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Designing a Repeatable Boardroom AV System

Quintiles Transnational wanted nothing like an old-style, fortress-like boardroom in its headquarters in Research Triangle Park, N.C. Having proven an AV design at HQ, the company planned to use the blueprint for other locations.

CHALLENGE: Effectively balance boardroom AV systems with carefully crafted aesthetics and still deliver a technological "wow" factor.

SOLUTION: Opt for the biggest plasma available (the "wow"), but demonstrate how the proper audio infrastructure is crucial to enabling the desired meeting experience.

The Quintiles boardroom almost didn't include those gooseneck microphones, but audio quality was too important.

The Quintiles boardroom almost didn't include those gooseneck microphones, but audio quality was too important.

Credit: The Whitlock Group

Quintiles Transnational wanted nothing like an old-style, fortress-like boardroom. The company, which performs pharmaceutical clinical trials and sells directly to physicians around the world, was expanding. So the boardroom was just one piece of a major AV upgrade of numerous rooms on eight floors in its headquarters in Research Triangle Park, N.C. Plus, having proven the AV design at headquarters, the company planned to use the blueprint for other locations.

"They wanted the whole building to be transformational," says Brandon Haberman, senior design and acoustical engineer at The Whitlock Group, which designed and integrated the project. Global architecture firm Gensler did the building design out of its Charlotte office. According to Haberman, Quintiles was after aesthetics and a "wow" factor for its 40-foot-long, 30-foot-wide boardroom with an oval table that seats 20.

Plasma Screen Wows 'Em

The room's existing windows and ceiling soon ruled out projection. A long-throw lens in the back of the room wouldn't work because of ambient light. A café on the other side of the front wall prevented sufficient clearance for a rear-projection system because it could not be configured for lens shift.

Quintiles considered auxiliary monitors for the table, but these were "value-engineered" out of the equation, says Haberman. "They wanted a clean look on the boardroom table."

So Whitlock began hunting around for the most impressive plasma screen they could find, ultimately settling on Panasonic's 103-inch TH-103PF10UK. "We were pretty much stuck with the large plasma," Haberman says, admitting, though, that it gave Quintiles executives the wow factor they were looking for because it was the largest flat-panel available at the time. Still, Haberman says, the solution was a compromise. "By AV sizing, it still wasn't large enough," he says.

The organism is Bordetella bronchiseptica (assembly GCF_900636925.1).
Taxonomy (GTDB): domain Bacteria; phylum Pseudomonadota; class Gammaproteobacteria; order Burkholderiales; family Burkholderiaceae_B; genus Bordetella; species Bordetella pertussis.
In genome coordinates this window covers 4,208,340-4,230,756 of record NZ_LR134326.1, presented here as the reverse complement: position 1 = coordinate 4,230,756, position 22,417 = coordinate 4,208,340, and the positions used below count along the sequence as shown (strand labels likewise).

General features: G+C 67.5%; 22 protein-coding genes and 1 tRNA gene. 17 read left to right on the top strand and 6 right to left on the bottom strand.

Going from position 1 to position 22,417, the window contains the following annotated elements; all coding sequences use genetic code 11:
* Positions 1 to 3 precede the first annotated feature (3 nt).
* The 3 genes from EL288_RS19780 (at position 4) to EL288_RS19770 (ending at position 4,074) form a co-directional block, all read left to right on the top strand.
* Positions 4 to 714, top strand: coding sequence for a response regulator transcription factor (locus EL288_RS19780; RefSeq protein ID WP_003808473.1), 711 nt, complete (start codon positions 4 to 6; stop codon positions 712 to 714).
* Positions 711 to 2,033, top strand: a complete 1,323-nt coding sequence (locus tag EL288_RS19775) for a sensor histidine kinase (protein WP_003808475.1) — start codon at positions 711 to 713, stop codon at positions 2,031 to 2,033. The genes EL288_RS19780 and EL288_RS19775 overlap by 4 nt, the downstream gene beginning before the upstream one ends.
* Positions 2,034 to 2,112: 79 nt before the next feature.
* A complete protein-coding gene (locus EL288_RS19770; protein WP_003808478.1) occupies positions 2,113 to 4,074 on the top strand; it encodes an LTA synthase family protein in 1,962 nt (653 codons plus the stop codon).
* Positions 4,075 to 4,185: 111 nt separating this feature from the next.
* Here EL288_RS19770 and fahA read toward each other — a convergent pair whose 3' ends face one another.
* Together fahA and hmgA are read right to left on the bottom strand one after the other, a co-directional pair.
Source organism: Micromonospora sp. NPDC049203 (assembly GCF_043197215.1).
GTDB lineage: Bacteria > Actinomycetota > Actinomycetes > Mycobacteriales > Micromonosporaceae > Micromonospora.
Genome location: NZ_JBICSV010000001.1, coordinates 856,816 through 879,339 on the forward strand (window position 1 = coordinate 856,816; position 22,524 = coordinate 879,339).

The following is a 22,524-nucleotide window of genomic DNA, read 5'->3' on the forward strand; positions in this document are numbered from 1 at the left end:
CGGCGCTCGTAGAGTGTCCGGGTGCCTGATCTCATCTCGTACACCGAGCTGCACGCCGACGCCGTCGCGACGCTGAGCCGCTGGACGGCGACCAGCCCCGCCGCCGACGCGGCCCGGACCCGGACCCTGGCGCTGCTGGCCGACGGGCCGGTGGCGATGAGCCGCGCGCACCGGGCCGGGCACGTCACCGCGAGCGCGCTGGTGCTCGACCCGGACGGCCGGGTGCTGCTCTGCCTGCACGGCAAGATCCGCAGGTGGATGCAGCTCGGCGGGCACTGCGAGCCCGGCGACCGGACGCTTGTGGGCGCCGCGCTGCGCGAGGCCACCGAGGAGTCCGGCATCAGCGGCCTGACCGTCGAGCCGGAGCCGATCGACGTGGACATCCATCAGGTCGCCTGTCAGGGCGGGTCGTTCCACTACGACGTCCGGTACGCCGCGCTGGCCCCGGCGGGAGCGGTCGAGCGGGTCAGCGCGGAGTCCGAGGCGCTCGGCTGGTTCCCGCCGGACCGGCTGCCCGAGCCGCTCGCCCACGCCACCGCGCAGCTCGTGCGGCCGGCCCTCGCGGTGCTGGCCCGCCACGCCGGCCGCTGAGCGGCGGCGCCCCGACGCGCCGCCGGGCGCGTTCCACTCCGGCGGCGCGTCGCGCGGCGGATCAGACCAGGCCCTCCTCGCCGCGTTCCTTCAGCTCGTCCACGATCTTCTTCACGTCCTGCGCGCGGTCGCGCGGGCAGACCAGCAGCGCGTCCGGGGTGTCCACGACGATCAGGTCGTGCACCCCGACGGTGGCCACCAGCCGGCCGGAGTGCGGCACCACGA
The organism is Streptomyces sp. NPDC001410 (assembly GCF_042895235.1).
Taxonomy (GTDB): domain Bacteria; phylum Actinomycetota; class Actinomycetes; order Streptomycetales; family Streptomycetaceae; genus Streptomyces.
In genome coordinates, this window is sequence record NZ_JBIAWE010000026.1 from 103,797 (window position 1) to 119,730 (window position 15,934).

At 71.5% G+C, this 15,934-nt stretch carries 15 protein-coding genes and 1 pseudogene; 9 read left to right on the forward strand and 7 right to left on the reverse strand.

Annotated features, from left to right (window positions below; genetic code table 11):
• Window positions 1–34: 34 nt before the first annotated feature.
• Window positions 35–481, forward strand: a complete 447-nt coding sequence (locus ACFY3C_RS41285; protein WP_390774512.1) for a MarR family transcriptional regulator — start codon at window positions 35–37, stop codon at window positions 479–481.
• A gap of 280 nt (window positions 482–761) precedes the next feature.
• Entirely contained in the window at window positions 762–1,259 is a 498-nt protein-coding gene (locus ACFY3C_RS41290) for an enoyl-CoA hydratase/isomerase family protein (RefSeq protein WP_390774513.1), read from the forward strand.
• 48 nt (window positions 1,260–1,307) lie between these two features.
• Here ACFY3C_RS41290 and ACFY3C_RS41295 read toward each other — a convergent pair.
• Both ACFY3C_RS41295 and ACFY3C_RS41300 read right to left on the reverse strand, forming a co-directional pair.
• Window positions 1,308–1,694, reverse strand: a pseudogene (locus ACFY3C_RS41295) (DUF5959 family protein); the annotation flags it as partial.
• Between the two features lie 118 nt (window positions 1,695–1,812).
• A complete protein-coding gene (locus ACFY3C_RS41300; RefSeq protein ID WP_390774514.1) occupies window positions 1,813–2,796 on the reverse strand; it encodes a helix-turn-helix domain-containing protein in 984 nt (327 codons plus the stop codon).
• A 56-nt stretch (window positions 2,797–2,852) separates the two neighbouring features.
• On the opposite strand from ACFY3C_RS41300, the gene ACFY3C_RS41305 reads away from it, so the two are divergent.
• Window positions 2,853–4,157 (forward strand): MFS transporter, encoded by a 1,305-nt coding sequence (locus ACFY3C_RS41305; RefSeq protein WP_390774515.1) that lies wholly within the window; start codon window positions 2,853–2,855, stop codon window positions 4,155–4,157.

In fact, its dimensions and 600-pound weight created a whole set of problems. A structural engineer required plywood reinforcing of the wall and the addition of metal studs 6 inches on center. The plan was to carry the screen to its ninth-floor location on a freight elevator–which proved 3 inches too narrow.

"They didn't want to crane it through a window," Haberman says. "It takes eight guys to install it." Panasonic's "white-glove" installation service eventually decided to make an exception and remove the screen's 8 inches of protective packing foam before putting it in the elevator.

Cooling requirements for the giant screen also presented climate-control issues. Haberman says the room's air-conditioning load had to be increased, an 18-inch vent installed above the screen, and an exhaust fan installed in the plenum above the café . After all that, Haberman insists the A/C alterations didn't add to the room's ambient noise.

All told, the speed bumps delayed the plasma installation by two weeks.

AudioConferencing: a Foundation

Installing the boardroom's new 103-inch plasma display required some structural engineering smarts-and a few people.

Installing the boardroom's new 103-inch plasma display required some structural engineering smarts-and a few people.

Credit: The Whitlock Group

"Good quality audioconferencing is a big requirement in all the rooms, especially the boardroom," Haberman says. There are four zones for ceiling speakers for the conferencing and two zones for program speakers at the front of the room.